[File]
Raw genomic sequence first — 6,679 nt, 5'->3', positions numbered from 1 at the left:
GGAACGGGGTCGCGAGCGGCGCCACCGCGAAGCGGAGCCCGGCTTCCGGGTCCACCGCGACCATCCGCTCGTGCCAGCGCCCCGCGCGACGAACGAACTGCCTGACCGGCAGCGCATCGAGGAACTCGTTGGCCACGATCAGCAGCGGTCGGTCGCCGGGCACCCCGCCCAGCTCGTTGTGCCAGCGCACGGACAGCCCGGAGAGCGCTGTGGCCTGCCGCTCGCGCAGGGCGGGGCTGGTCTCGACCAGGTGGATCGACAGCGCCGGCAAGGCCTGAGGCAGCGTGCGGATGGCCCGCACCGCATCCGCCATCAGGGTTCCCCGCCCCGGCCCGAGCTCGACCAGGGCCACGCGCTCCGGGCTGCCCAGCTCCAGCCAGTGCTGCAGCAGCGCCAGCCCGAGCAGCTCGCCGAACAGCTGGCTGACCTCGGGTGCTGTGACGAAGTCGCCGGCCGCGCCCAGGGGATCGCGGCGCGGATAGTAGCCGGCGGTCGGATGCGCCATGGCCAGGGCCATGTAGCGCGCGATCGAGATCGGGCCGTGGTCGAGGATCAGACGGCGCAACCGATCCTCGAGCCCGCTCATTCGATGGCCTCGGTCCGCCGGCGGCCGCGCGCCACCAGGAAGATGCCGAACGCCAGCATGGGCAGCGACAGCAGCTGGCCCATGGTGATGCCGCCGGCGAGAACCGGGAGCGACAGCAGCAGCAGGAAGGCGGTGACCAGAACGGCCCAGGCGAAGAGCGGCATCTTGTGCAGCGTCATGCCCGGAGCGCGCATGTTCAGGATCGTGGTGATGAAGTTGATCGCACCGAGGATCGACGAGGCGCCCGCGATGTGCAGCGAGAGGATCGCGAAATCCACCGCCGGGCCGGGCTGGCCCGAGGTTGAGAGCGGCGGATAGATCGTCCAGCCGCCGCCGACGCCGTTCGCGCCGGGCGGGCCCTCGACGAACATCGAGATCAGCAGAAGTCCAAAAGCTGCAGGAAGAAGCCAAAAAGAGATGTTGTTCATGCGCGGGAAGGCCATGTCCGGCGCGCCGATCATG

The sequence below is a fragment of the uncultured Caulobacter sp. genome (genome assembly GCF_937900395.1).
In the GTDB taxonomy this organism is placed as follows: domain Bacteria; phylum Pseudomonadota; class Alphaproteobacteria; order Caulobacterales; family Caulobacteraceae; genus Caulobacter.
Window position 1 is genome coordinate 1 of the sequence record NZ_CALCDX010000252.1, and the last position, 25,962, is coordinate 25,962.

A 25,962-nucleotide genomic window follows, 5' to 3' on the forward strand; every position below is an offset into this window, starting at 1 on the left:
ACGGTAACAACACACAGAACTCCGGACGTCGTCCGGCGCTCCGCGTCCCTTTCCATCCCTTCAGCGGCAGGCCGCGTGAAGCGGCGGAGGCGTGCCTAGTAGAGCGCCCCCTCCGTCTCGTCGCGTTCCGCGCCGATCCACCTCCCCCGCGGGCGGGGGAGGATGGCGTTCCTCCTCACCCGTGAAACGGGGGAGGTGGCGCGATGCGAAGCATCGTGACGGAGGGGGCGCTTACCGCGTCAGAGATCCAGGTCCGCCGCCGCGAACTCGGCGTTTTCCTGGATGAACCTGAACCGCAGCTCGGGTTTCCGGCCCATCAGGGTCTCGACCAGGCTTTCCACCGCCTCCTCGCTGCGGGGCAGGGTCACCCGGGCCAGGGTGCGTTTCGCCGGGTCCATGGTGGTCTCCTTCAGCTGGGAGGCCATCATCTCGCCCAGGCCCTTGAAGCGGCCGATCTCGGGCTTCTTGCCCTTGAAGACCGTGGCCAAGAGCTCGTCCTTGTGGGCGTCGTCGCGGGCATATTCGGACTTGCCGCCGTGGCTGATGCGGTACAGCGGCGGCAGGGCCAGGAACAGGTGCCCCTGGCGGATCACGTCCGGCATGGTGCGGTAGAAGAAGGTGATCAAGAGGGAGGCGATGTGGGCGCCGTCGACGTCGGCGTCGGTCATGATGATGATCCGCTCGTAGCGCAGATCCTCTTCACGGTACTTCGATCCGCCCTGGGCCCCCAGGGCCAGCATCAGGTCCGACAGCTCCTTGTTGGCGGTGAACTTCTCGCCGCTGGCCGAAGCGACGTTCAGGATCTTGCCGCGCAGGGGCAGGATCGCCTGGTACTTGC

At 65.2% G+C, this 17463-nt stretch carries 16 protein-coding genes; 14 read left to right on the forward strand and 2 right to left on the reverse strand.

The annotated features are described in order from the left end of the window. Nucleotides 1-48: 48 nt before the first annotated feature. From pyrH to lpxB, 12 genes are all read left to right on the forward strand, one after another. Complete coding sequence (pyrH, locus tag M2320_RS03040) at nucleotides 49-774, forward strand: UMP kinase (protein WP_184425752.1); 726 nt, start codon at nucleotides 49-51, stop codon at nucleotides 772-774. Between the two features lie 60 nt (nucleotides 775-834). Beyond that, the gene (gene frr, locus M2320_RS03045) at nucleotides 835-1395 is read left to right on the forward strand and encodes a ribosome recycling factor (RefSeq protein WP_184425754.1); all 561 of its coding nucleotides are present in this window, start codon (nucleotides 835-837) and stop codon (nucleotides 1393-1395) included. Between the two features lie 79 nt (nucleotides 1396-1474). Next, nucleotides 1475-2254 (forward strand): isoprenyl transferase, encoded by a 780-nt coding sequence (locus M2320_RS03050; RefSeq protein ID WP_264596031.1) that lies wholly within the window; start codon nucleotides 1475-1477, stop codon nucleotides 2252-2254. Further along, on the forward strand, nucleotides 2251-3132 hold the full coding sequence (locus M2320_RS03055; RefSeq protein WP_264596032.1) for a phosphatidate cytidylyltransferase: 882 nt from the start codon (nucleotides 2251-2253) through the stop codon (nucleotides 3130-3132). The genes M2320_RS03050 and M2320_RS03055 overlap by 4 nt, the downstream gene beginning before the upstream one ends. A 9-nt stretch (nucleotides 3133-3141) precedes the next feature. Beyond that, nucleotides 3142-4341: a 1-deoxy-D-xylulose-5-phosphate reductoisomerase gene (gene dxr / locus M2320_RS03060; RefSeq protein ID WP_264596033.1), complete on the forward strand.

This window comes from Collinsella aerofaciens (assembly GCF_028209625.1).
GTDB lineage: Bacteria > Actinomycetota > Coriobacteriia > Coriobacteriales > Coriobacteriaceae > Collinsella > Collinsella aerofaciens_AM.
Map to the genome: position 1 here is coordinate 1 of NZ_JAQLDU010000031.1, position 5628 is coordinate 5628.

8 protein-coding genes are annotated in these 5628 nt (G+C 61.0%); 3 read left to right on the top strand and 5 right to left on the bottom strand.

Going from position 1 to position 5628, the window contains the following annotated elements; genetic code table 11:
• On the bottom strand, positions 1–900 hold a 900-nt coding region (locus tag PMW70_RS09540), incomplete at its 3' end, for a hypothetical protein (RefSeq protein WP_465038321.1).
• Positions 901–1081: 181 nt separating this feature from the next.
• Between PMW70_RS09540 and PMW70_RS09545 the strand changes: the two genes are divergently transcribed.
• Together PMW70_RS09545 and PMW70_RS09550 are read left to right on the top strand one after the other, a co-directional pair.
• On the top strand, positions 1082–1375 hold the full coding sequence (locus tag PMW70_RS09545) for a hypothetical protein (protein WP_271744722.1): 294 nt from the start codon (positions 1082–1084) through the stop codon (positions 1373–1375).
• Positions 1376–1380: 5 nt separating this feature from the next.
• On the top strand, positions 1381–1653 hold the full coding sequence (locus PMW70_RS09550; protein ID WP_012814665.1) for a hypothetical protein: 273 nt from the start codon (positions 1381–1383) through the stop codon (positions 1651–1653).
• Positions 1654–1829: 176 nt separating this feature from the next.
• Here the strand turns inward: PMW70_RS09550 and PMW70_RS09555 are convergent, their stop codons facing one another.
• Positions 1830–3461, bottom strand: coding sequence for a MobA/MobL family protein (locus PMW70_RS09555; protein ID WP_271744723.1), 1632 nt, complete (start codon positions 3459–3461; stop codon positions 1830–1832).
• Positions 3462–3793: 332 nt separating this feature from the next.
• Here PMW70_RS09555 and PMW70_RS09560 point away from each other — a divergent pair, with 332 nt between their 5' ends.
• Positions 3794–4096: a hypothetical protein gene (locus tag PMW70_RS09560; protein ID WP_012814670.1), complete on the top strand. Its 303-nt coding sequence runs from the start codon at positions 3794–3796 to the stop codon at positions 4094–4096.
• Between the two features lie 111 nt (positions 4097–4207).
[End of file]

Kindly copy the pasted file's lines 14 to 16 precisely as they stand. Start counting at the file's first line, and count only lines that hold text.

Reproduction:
Going from position 1 to position 5628, the window contains the following annotated elements; genetic code table 11:
• On the bottom strand, positions 1–900 hold a 900-nt coding region (locus tag PMW70_RS09540), incomplete at its 3' end, for a hypothetical protein (RefSeq protein WP_465038321.1).
• Positions 901–1081: 181 nt separating this feature from the next.